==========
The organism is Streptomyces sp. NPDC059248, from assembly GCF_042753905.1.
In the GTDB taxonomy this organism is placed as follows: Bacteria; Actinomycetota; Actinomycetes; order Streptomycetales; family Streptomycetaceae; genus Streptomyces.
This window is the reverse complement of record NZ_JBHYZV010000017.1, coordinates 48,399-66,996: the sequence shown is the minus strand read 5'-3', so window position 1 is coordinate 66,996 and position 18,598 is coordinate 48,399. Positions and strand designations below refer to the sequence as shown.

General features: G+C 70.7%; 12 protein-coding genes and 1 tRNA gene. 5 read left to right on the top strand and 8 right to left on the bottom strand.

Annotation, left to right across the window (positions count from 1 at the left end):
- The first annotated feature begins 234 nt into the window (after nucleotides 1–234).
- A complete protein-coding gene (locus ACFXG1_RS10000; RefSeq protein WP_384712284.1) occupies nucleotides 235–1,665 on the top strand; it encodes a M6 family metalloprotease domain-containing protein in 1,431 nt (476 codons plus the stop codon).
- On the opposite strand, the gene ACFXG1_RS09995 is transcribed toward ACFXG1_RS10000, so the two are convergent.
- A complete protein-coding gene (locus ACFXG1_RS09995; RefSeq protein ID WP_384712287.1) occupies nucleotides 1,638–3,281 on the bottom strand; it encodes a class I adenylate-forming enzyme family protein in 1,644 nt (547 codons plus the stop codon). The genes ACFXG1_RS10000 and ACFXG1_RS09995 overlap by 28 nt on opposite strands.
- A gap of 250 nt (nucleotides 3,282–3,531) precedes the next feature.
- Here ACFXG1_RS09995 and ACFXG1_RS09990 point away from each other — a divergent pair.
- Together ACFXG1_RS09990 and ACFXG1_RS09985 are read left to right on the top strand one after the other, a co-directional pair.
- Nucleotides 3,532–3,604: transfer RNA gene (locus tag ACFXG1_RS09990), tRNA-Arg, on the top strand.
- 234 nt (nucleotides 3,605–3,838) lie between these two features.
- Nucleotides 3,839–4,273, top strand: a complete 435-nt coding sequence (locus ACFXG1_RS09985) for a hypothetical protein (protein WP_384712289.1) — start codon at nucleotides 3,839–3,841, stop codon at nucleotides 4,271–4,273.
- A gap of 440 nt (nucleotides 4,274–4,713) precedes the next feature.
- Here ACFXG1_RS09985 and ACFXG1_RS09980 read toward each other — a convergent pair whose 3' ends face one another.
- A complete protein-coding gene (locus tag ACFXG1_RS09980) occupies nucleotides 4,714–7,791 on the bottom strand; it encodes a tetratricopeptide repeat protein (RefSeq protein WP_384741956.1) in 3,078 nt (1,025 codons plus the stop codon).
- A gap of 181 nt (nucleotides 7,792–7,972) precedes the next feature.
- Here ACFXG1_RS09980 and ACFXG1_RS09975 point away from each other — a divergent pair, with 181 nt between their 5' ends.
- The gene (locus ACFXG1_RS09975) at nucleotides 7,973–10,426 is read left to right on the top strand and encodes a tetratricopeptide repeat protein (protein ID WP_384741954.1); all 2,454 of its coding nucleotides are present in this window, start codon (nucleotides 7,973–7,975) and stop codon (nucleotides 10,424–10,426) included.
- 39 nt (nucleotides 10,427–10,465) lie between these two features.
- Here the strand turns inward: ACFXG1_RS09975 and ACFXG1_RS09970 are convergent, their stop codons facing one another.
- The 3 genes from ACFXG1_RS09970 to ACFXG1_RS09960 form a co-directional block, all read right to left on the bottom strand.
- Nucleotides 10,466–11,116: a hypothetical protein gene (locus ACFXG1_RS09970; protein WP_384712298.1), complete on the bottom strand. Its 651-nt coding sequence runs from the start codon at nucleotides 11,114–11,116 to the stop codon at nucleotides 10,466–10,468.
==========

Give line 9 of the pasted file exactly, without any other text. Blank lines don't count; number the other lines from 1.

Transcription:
- A complete protein-coding gene (locus ACFXG1_RS09995; RefSeq protein ID WP_384712287.1) occupies nucleotides 1,638–3,281 on the bottom strand; it encodes a class I adenylate-forming enzyme family protein in 1,644 nt (547 codons plus the stop codon). The genes ACFXG1_RS10000 and ACFXG1_RS09995 overlap by 28 nt on opposite strands.